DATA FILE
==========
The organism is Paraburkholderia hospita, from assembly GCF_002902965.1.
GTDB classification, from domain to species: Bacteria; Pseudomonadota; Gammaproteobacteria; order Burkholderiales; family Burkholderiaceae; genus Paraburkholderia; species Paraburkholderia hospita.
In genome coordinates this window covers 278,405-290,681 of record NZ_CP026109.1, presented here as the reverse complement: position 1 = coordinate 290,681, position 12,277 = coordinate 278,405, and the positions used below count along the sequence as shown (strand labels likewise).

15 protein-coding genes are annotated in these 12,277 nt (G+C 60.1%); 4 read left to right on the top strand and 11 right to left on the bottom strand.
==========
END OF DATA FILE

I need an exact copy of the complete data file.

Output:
The organism is Paraburkholderia hospita, from assembly GCF_002902965.1.
GTDB classification, from domain to species: Bacteria; Pseudomonadota; Gammaproteobacteria; order Burkholderiales; family Burkholderiaceae; genus Paraburkholderia; species Paraburkholderia hospita.
In genome coordinates this window covers 278,405-290,681 of record NZ_CP026109.1, presented here as the reverse complement: position 1 = coordinate 290,681, position 12,277 = coordinate 278,405, and the positions used below count along the sequence as shown (strand labels likewise).

15 protein-coding genes are annotated in these 12,277 nt (G+C 60.1%); 4 read left to right on the top strand and 11 right to left on the bottom strand.